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The goal of reaching a virtually climate-neutral building stock by the year 2050, set by the German Federal Government, requires extensive measures to promote (1) the increased use of renewable energies and (2) the more efficient use of energy in buildings. Depending on the method of calculation, their share of total final energy consumption in Germany is currently around one third, while about two-thirds of this amount is for residential and one third for non-residential buildings.
Hospitals are among the most energy-intensive non-residential buildings due to the stringent requirements for room conditioning and a large number of medical devices. Partly due to increased cost pressure in the healthcare sector, efforts to reduce energy consumption have intensified significantly in the past 10 to 15 years. So far, however, the energetically relevant processes in hospitals have been investigated insufficiently.
For the purpose of increasing energy efficiency while taking into account economic efficiency, a deeper understanding of the energy flows in hospital buildings is necessary. In order to create detailed analyses of the energy consumption and thereby show efficiency potentials, i. a. computer simulations are a viable option. However, they are often too complex in terms of their operability in business practice and are consequently rarely used.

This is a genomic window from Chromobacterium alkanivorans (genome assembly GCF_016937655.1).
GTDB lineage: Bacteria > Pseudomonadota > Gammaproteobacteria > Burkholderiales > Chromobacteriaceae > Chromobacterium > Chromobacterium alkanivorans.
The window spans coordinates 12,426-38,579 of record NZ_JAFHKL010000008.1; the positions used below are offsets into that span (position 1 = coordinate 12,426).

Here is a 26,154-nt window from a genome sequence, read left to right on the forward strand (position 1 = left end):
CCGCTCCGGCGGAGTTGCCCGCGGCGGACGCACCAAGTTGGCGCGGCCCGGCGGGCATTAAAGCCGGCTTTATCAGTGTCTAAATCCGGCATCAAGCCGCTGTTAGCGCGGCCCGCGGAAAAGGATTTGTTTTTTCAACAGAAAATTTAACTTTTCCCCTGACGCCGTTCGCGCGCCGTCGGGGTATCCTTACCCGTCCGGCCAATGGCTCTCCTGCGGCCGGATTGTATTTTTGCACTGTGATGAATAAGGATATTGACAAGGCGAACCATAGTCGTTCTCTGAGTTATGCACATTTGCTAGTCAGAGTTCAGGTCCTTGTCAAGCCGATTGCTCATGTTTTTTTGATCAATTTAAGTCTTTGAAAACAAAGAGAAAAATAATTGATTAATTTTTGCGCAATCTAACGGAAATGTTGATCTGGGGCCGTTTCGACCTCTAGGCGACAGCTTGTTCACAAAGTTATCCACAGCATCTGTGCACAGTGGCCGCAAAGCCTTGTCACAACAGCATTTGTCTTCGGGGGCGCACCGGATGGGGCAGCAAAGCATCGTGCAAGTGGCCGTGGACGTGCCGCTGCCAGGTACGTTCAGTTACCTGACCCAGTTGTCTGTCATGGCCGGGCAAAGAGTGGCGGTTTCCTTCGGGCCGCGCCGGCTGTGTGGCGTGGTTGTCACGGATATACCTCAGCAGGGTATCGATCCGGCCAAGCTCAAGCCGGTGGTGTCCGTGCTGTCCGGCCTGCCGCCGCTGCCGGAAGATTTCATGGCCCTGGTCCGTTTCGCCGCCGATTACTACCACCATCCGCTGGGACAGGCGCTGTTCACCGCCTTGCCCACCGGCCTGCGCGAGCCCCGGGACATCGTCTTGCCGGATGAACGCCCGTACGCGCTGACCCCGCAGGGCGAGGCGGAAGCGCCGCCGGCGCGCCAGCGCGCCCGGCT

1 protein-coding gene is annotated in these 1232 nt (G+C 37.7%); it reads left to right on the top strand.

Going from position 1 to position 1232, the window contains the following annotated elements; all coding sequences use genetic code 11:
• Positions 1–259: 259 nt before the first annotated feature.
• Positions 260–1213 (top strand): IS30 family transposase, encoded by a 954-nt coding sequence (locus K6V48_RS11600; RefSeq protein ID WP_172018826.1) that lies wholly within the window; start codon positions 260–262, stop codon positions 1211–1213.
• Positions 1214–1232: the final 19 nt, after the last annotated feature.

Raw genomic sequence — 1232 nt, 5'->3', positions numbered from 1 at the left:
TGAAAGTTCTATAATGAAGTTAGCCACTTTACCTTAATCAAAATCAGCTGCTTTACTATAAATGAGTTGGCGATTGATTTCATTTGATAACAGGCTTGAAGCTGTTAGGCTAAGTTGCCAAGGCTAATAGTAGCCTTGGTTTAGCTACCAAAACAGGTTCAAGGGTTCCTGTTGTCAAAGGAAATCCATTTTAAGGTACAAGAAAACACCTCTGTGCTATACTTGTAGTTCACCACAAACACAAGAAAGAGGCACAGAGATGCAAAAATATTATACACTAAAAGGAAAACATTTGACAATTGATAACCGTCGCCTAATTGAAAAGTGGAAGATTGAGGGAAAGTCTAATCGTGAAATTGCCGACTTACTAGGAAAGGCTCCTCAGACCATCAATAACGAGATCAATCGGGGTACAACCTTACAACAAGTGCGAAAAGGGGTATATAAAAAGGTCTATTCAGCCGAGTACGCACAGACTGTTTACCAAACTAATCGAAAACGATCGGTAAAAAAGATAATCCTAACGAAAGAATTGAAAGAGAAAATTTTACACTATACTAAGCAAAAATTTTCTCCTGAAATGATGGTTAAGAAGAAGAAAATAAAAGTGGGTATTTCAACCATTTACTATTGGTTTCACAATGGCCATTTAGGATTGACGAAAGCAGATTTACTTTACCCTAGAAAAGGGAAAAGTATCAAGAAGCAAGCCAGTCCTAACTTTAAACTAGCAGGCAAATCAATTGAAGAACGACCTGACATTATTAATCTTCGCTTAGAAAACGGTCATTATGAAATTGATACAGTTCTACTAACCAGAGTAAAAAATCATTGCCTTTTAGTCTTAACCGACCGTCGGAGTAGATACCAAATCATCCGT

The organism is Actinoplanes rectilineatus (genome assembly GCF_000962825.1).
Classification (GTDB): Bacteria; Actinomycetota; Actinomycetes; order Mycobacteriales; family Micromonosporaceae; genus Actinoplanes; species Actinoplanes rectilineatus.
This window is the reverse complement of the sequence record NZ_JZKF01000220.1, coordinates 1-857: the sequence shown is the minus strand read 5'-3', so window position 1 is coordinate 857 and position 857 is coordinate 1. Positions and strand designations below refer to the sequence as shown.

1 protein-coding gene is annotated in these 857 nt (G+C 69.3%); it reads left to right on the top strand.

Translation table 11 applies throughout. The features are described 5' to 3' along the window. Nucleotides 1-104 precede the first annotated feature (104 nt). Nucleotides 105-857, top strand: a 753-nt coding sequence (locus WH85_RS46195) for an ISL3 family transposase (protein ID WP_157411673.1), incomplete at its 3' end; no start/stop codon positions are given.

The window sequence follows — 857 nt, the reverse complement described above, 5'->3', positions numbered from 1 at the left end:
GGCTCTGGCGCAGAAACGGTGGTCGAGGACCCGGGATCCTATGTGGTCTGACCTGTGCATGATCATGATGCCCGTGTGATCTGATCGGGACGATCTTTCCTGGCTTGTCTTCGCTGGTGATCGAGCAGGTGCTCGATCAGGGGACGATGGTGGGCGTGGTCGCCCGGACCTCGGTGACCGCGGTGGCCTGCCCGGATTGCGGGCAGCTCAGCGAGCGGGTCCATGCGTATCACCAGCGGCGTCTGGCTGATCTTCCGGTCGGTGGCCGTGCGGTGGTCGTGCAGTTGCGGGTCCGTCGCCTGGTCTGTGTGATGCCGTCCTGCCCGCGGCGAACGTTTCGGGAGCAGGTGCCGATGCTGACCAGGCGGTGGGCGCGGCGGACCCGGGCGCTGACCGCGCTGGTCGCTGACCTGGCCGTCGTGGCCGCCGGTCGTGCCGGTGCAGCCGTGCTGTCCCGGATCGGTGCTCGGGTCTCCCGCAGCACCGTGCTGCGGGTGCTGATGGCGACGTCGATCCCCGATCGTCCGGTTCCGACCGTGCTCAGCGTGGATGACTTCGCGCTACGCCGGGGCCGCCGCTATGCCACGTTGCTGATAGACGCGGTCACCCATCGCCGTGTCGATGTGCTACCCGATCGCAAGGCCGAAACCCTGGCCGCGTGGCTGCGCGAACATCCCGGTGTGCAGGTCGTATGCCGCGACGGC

In this work, therefore, a procedure is developed with which the energetically relevant processes in hospital buildings can be examined in detail and efficiency measures can be evaluated. As an implementation of this new procedure, the simulation software "HospiTool" was created. It enables detailed building energy calculations with simplified operation, low data collection effort, and low hardware and software requirements.
The model-based verification of the tool shows that the achieved results for different types of buildings are comparable with established calculation methods. In the practical verification, using the example of a modern laboratory building at the University Medical Center Hamburg-Eppendorf, high efficiency potentials are demonstrated, in particular by plant/technical equpiment related measures as well as operational modifications. The necessary calibration of the simulation model with the measured consumption values is possible in just a few steps and delivers high levels of congruence, especially for heat and electricity.
keywordsEnergienutzung Energiesimulation Energiesysteme Energieverbrauch Gebäudeenergie Gebäudesimulation Grünes Krankenhaus Krankenhaus Krankenhausgebäude Medizintechnik Nutzenergiebedarfsberechnung Simulationsentwicklung
Ihr Werk im Verlag Dr. Kovač
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